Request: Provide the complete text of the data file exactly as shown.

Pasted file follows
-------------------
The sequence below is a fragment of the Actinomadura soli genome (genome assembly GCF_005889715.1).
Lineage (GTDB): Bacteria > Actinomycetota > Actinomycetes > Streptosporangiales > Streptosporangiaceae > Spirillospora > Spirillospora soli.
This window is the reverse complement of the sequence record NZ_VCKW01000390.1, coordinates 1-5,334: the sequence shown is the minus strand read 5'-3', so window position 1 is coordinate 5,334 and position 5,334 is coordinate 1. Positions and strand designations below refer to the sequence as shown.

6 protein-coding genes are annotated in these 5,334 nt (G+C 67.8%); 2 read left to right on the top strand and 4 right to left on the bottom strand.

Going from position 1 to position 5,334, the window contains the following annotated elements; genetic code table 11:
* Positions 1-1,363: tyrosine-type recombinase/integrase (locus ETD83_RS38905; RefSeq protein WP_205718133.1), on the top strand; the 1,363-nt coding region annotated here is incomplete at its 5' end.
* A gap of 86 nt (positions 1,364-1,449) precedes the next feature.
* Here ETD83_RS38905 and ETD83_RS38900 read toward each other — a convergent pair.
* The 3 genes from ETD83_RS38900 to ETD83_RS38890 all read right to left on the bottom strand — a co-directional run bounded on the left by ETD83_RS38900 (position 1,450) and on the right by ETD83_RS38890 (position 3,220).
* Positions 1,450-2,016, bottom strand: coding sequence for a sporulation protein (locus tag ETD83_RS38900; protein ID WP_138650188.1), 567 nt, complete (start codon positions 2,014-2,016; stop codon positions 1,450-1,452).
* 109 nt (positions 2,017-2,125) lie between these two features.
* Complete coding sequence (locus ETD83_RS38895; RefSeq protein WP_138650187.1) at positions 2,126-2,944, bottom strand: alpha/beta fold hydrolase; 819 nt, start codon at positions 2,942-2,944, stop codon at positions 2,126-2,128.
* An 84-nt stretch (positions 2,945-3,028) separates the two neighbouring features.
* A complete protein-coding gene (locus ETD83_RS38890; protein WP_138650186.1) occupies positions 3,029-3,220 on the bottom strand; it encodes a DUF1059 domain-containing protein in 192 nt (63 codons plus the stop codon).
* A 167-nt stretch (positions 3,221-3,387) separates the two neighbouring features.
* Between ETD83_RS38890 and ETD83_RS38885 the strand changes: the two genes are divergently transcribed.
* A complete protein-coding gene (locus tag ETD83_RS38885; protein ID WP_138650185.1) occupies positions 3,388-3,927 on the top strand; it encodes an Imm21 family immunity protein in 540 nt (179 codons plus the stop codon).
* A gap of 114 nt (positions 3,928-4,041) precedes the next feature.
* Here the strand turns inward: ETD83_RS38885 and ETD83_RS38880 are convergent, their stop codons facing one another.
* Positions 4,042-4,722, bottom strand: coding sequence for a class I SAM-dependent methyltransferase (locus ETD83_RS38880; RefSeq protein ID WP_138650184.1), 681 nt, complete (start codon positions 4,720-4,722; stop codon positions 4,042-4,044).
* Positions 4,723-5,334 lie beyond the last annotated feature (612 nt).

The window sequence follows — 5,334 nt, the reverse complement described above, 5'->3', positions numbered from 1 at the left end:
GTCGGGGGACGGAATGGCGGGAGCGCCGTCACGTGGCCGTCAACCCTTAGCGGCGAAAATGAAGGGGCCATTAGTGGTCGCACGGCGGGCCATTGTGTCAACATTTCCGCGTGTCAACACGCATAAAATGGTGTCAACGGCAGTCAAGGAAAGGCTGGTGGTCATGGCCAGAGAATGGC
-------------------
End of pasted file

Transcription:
The sequence below is a fragment of the Actinomadura soli genome (genome assembly GCF_005889715.1).
Lineage (GTDB): Bacteria > Actinomycetota > Actinomycetes > Streptosporangiales > Streptosporangiaceae > Spirillospora > Spirillospora soli.
This window is the reverse complement of the sequence record NZ_VCKW01000390.1, coordinates 1-5,334: the sequence shown is the minus strand read 5'-3', so window position 1 is coordinate 5,334 and position 5,334 is coordinate 1. Positions and strand designations below refer to the sequence as shown.

6 protein-coding genes are annotated in these 5,334 nt (G+C 67.8%); 2 read left to right on the top strand and 4 right to left on the bottom strand.

Going from position 1 to position 5,334, the window contains the following annotated elements; genetic code table 11:
* Positions 1-1,363: tyrosine-type recombinase/integrase (locus ETD83_RS38905; RefSeq protein WP_205718133.1), on the top strand; the 1,363-nt coding region annotated here is incomplete at its 5' end.
* A gap of 86 nt (positions 1,364-1,449) precedes the next feature.
* Here ETD83_RS38905 and ETD83_RS38900 read toward each other — a convergent pair.
* The 3 genes from ETD83_RS38900 to ETD83_RS38890 all read right to left on the bottom strand — a co-directional run bounded on the left by ETD83_RS38900 (position 1,450) and on the right by ETD83_RS38890 (position 3,220).
* Positions 1,450-2,016, bottom strand: coding sequence for a sporulation protein (locus tag ETD83_RS38900; protein ID WP_138650188.1), 567 nt, complete (start codon positions 2,014-2,016; stop codon positions 1,450-1,452).
* 109 nt (positions 2,017-2,125) lie between these two features.
* Complete coding sequence (locus ETD83_RS38895; RefSeq protein WP_138650187.1) at positions 2,126-2,944, bottom strand: alpha/beta fold hydrolase; 819 nt, start codon at positions 2,942-2,944, stop codon at positions 2,126-2,128.
* An 84-nt stretch (positions 2,945-3,028) separates the two neighbouring features.
* A complete protein-coding gene (locus ETD83_RS38890; protein WP_138650186.1) occupies positions 3,029-3,220 on the bottom strand; it encodes a DUF1059 domain-containing protein in 192 nt (63 codons plus the stop codon).
* A 167-nt stretch (positions 3,221-3,387) separates the two neighbouring features.
* Between ETD83_RS38890 and ETD83_RS38885 the strand changes: the two genes are divergently transcribed.
* A complete protein-coding gene (locus tag ETD83_RS38885; protein ID WP_138650185.1) occupies positions 3,388-3,927 on the top strand; it encodes an Imm21 family immunity protein in 540 nt (179 codons plus the stop codon).
* A gap of 114 nt (positions 3,928-4,041) precedes the next feature.
* Here the strand turns inward: ETD83_RS38885 and ETD83_RS38880 are convergent, their stop codons facing one another.
* Positions 4,042-4,722, bottom strand: coding sequence for a class I SAM-dependent methyltransferase (locus ETD83_RS38880; RefSeq protein ID WP_138650184.1), 681 nt, complete (start codon positions 4,720-4,722; stop codon positions 4,042-4,044).
* Positions 4,723-5,334 lie beyond the last annotated feature (612 nt).

The window sequence follows — 5,334 nt, the reverse complement described above, 5'->3', positions numbered from 1 at the left end:
GTCGGGGGACGGAATGGCGGGAGCGCCGTCACGTGGCCGTCAACCCTTAGCGGCGAAAATGAAGGGGCCATTAGTGGTCGCACGGCGGGCCATTGTGTCAACATTTCCGCGTGTCAACACGCATAAAATGGTGTCAACGGCAGTCAAGGAAAGGCTGGTGGTCATGGCCAGAGAATGGC